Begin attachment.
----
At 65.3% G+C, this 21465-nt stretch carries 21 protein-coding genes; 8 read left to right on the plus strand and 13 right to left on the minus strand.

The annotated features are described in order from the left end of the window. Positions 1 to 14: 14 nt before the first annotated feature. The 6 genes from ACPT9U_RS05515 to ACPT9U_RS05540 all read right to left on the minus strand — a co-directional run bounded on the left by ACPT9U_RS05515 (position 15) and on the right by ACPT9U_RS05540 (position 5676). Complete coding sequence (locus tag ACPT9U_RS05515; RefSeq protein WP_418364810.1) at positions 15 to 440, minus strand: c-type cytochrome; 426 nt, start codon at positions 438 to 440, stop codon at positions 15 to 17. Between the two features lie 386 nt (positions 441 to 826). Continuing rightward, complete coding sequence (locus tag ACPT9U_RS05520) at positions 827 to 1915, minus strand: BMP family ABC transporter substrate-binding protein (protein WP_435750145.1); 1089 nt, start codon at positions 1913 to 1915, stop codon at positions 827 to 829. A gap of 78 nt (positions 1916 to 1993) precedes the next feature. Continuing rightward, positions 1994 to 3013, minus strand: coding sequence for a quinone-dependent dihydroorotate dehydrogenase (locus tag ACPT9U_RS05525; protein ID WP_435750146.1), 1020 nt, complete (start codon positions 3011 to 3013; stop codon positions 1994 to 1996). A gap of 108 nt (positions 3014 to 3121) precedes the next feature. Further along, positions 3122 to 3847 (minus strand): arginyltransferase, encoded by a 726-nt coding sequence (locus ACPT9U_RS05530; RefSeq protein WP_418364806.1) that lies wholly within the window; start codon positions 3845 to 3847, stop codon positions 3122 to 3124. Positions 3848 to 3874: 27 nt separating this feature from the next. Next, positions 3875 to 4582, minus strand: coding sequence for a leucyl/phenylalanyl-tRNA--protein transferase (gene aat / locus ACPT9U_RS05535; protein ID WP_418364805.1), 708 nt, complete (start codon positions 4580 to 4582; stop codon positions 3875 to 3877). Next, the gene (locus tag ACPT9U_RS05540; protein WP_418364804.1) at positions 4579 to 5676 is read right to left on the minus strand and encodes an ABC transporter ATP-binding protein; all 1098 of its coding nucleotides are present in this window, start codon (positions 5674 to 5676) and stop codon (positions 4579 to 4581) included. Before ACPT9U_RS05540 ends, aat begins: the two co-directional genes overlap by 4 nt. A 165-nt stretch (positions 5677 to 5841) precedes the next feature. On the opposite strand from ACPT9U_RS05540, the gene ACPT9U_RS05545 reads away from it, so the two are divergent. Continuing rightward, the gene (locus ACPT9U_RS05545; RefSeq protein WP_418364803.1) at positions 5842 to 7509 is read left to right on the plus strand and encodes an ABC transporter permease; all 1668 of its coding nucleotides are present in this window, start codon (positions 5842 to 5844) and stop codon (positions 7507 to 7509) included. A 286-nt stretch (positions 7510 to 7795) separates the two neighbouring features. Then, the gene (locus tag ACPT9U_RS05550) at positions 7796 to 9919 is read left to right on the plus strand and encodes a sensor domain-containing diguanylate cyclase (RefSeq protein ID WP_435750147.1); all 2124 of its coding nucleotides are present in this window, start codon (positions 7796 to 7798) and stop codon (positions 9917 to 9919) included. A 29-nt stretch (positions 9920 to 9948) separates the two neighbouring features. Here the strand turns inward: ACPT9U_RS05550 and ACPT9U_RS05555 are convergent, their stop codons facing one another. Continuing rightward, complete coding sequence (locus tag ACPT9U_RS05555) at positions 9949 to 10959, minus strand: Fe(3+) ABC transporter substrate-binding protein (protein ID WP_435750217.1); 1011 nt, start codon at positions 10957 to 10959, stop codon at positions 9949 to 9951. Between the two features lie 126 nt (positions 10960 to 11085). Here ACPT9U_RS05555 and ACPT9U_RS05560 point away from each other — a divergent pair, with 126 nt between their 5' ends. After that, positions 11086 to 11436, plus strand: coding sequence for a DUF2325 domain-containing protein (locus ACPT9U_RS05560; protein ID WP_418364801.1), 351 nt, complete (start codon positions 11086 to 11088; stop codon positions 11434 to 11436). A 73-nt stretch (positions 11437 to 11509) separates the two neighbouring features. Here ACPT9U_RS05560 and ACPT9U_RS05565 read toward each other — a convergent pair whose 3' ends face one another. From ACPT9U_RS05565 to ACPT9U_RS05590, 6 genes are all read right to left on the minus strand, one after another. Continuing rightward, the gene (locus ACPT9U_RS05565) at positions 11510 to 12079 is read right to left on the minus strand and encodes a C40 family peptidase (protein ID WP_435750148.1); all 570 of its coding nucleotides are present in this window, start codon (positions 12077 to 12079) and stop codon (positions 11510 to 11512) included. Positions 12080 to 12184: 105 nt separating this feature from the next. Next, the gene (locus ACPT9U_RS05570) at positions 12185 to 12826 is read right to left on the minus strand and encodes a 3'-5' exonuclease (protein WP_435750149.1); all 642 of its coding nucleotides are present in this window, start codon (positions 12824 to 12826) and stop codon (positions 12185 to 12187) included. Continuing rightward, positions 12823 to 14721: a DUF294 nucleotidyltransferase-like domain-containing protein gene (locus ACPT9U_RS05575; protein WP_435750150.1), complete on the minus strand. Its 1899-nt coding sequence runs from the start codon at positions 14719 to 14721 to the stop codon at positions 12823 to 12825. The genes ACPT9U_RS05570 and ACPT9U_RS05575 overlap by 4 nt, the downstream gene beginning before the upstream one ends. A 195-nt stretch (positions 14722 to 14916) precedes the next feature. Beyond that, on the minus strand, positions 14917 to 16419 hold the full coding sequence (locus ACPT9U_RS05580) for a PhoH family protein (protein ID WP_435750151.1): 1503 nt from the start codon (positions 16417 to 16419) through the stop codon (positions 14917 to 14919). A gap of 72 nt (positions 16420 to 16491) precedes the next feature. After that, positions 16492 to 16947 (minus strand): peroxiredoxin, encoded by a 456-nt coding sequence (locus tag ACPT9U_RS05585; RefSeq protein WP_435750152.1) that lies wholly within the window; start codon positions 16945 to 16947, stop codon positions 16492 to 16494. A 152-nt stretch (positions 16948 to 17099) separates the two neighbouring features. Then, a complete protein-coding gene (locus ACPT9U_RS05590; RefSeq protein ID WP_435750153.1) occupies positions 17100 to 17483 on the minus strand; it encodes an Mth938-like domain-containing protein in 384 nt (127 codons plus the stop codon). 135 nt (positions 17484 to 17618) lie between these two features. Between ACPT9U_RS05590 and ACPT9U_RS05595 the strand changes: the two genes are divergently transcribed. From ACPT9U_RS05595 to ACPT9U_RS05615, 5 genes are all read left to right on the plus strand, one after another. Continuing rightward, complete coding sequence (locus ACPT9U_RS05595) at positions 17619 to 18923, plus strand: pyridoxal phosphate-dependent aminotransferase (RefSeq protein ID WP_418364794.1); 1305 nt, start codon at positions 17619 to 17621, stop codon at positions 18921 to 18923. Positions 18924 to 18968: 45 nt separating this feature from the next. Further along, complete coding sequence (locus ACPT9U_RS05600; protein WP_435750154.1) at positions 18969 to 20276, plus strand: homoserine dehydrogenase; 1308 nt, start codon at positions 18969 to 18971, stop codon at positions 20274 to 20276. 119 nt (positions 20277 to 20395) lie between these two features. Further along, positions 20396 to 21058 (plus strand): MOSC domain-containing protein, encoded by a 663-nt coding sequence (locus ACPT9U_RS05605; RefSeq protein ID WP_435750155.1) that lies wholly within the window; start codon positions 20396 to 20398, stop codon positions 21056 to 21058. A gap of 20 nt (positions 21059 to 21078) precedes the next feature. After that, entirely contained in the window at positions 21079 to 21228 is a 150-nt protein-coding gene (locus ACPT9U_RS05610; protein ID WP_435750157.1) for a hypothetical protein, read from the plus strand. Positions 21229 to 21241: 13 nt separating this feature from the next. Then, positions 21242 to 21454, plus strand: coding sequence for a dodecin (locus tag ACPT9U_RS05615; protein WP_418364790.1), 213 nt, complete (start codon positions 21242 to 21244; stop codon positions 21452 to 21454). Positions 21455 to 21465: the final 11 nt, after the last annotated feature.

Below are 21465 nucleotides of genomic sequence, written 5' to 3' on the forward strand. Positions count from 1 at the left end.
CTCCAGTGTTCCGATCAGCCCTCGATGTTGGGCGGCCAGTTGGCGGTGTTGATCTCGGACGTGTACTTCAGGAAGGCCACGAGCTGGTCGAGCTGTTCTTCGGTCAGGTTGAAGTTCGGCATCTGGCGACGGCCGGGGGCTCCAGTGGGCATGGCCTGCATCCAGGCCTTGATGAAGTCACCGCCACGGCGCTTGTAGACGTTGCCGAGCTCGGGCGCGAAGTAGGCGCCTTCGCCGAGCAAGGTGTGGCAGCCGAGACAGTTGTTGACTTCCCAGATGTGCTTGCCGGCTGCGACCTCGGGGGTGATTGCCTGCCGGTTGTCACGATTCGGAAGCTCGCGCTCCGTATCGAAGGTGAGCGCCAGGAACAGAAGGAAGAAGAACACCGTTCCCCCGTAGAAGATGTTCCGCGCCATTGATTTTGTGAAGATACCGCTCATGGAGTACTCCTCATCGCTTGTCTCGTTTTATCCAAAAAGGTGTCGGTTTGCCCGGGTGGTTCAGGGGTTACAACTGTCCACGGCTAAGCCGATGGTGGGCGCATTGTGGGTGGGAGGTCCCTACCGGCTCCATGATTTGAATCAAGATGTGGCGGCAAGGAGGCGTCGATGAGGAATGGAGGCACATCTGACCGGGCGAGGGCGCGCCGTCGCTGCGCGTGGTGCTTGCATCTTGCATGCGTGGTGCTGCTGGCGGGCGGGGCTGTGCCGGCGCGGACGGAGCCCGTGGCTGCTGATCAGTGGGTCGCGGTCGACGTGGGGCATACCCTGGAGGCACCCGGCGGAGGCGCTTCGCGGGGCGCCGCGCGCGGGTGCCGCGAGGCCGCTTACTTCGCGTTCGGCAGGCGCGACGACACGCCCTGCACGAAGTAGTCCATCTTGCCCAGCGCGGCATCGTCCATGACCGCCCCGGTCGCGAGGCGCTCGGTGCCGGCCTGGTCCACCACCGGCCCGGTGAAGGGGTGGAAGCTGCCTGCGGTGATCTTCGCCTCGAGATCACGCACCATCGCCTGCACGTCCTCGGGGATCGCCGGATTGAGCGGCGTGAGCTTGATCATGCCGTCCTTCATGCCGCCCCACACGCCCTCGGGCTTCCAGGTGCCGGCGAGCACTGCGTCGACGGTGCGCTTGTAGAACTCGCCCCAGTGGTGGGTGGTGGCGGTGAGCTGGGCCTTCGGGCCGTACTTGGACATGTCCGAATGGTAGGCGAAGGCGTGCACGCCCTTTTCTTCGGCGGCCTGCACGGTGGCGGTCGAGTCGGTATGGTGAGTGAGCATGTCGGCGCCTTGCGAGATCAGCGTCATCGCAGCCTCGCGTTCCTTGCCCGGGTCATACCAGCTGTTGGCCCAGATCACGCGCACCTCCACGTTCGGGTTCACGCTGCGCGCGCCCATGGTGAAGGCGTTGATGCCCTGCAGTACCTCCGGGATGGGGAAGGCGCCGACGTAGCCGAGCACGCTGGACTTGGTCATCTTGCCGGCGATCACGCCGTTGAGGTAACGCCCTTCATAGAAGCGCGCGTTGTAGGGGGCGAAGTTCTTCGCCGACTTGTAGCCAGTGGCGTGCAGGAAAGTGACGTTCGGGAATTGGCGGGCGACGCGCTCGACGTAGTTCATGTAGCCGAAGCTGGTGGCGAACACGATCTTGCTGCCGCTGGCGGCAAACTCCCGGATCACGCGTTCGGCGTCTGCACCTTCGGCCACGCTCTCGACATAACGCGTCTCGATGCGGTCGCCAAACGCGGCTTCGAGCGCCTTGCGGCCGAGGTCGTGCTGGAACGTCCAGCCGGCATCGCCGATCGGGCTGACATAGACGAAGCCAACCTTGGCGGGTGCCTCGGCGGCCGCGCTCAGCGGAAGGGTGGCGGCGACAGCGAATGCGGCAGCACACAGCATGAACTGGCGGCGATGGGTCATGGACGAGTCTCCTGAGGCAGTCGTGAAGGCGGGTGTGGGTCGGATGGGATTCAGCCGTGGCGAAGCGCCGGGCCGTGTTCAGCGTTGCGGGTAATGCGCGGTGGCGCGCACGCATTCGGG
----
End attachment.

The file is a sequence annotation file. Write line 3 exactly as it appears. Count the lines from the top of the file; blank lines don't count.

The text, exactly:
Below are 21465 nucleotides of genomic sequence, written 5' to 3' on the forward strand. Positions count from 1 at the left end.